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Men’s mental health is more on the societal radar these days – but less so in terms of fatherhood. This area has been relatively under-researched. So how important is a father’s mental health to the way thier child grows and develops? Very important, as it turns out.

Dads have a powerful impact on their kids

Fathers’ mental health and the quality of their co-parenting relationships have a powerful impact on child development. Evidence shows fathers who are sensitive and supportive have children who develop better social skills and language, regardless of socioeconomic status, race and ethnicity.

Research also shows when fathers experience mental illness, their children are at higher risk of behavioural and emotional difficulties. The magnitude of this risk is similar to when mothers experience mental illness.

Data from the Longitudinal Study of Australian Children show fathers who experience snowballing distress report being less consistent in setting and enforcing clear expectations and limits for their child’s behaviour, and show less warmth and greater hostility towards their children by the time the child is eight to nine years of age.

There is also emerging evidence to show supporting fathers’ mental health early in their parenting journey has positive effects on children.

We also know in order to thrive, develop well and sail relatively smoothly through to maturity, children need parents who feel confident, supported and equipped with the right skills to navigate the sometimes choppy waters of parenting.

It’s critically important we understand how both mothers and fathers are doing when it comes to mental health. For the sake of their own health and the well-being of their children.

New insights on dads

Recent research conducted by the Parenting Research Centre sheds some new light on the mental health of fathers. The research found one in five dads has experienced symptoms of depression and/or anxiety since having children. This includes nearly one in ten dads who report experiencing postnatal depression.

Fathers with poorer mental health told us they were less likely to feel effective as parents and were less confident in their own parenting. They were more critical of, less patient and less consistent in parenting behaviours with their children. They also spent less time with them, were less likely to be involved with their child’s school or early education service and less likely to feel confident about helping them with their school work.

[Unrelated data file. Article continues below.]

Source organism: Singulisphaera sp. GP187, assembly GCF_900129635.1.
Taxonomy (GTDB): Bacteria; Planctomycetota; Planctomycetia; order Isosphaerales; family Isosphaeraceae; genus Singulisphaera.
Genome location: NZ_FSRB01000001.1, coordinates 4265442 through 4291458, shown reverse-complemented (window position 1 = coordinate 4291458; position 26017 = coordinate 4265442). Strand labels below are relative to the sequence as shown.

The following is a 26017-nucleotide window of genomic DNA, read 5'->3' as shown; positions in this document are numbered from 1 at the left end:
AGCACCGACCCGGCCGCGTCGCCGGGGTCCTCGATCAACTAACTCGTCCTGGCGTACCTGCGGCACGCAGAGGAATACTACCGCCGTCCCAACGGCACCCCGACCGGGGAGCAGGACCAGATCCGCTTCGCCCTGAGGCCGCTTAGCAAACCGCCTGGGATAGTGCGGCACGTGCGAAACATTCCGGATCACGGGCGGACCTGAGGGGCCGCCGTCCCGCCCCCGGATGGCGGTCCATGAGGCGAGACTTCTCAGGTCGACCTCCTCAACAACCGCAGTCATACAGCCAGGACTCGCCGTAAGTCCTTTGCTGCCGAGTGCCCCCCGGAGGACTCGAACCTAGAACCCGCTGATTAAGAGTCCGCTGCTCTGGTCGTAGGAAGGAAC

The proportion of dads reporting symptoms of depression and anxiety in this survey is lower than for mums (one in three). But the dads surveyed were less likely than mums to identify someone they trusted they could turn to for advice.

The dads were generally more positive than mums about the amount of support they received from their partner. But the fact many fathers are likely to be struggling with no clear view of where to get help should sound alarm bells.

Research on the co-parenting relationship (including for separated parents) shows the level of support parents provide each other through sharing everyday parenting responsibilities impacts child outcomes.

So, what can be done?

It’s important to note the majority of dads surveyed were doing well. This contradicts out-dated assumptions fathers are less involved or less effective than mothers when it comes to child health and development.

But we can’t ignore the relatively high numbers of dads who aren’t travelling so well. This research highlights three key areas that will reap rewards for children if we focus on them now:

  1. make it routine to address fathers’ as well as mothers’ mental health in services for new parents – this isn’t currently happening in maternal, family and child health services

  2. offer support to parents around co-parenting and what it means to support each other, particularly those who are co-parenting across different types of family living arrangements to help them get on the same parenting page

  3. work on ways to better engage dads in two areas: in parenting support services to give them strategies for parenting confidently and in early education settings and schools, where having both parents involved results in benefits for the child.

Research shows involving both parents in parenting programs rather than just one is more beneficial to children. We should consider what we know about dads’ motivations for attending or not attending parenting programs or education sessions (such as lack of time or feeling uncomfortable asking for help) and tailor strategies specifically to dads that take these into account.

Fathers tend to look for information and advice about raising their children online, rather than consulting professionals or attending group sessions. Some 76% of the dads surveyed said they went online for parenting information or advice. But many (around 66%) said they used books. Dads need access to credible parenting information in formats they can explore on their own terms.

Catherine Wade, Research Affiliate, Faculty of Health Sciences, University of Sydney and Julie Green, Honorary Principal Fellow, Department of Paediatrics, University of Melbourne

This article was originally published on The Conversation. Read the original article.

The Conversation